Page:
In one hour, surface coating inactivates virus that causes COVID-19

Door knobs, light switches, shopping carts. Fear runs rampant nowadays when it comes to touching common surfaces because of the rapid spread of the coronavirus. A Virginia Tech professor has found a solution. Since mid-March, William Ducker, a chemical engineering professor, has developed a surface coating that when painted on common objects, inactivates SARS-CoV-2, the

Quantum body scanner? What happens when vector vortex beams meet scattering media

Propagate light through any kind of medium — be it free space or biological tissue — and light will scatter. Robustness to scattering is a common requirement for communications and for imaging systems. Structured light, with its use of projected patterns, is resistant to scattering, and has therefore emerged as a versatile tool. In particular,

A new path for electron optics in solid-state systems

Electrons can interfere in the same manner as water, acoustical or light waves do. When exploited in solid-state materials, such effects promise novel functionality for electronic devices, in which elements such as interferometers, lenses or collimators could be integrated for controlling electrons at the scale of mirco- and nanometres. However, so far such effects have

Physicists use oscillations of atoms to control a phase transition

The goal of “Femtochemistry” is to film and control chemical reactions with short flashes of light. Using consecutive laser pulses, atomic bonds can be excited precisely and broken as desired. So far, this has been demonstrated for selected molecules. Researchers at the University of Göttingen and the Max Planck Institute for Biophysical Chemistry have now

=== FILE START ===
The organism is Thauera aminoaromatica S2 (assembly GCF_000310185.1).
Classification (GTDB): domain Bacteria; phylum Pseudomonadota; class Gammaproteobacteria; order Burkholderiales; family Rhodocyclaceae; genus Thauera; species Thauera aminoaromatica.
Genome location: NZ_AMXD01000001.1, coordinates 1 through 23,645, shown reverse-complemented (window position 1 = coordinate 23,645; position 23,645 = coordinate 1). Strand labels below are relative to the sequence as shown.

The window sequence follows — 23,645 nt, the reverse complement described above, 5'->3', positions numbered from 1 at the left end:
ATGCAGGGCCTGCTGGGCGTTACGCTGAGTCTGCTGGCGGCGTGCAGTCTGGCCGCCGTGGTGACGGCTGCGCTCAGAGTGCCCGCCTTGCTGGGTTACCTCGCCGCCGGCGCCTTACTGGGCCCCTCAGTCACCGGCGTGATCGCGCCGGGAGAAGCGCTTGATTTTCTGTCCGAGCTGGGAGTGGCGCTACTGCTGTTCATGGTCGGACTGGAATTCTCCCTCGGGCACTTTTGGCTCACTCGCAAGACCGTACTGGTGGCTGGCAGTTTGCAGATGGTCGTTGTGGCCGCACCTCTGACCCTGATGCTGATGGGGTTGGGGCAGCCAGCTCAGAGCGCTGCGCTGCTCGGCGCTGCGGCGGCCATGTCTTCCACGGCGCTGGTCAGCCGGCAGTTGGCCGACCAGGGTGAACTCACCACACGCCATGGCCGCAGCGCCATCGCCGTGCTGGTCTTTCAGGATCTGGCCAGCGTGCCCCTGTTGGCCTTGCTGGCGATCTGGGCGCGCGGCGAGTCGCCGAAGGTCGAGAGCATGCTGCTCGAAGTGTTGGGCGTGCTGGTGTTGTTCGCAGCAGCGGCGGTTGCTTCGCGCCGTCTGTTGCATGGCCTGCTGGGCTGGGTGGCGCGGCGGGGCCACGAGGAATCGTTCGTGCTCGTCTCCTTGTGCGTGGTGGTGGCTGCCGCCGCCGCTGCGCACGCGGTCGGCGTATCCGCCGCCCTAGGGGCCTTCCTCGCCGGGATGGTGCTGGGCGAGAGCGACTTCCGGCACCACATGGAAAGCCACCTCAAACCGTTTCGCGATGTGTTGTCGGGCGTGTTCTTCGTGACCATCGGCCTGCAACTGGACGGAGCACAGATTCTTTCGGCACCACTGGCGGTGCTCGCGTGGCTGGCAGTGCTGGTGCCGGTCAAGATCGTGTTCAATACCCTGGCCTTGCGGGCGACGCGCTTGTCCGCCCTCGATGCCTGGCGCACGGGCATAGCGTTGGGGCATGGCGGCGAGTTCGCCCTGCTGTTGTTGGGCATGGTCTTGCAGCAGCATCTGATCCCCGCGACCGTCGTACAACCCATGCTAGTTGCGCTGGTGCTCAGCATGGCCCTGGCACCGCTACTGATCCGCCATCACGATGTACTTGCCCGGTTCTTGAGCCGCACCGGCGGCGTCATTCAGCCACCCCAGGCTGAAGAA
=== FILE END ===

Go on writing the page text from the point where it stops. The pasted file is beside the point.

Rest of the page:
Geometry of intricately fabricated glass makes light trap itself

Laser light traveling through ornately microfabricated glass has been shown to interact with itself to form self-sustaining wave patterns called solitons. The intricate design fabricated in the glass is a type of “photonic topological insulator,” a device that could potentially be used to make photonic technologies like lasers and medical imaging more efficient. Topological materials,

Laser technology: The Turbulence and the Comb

It is a very special kind of light, which can be used for important measurements: so-called frequency combs play a major role in laser research today. While the light of an ordinary laser only has one single, well-defined wavelength, a frequency comb consists of different light frequencies, which are precisely arranged at regular distances, much

Metasurface opens world of polarization

Polarization, the direction in which light vibrates, is invisible to the human eye. Yet, so much of our optical world relies on the control and manipulation of this hidden quality of light. Materials that can manipulate the polarization of light — known as birefringent materials — are used in everything from digital alarm clocks to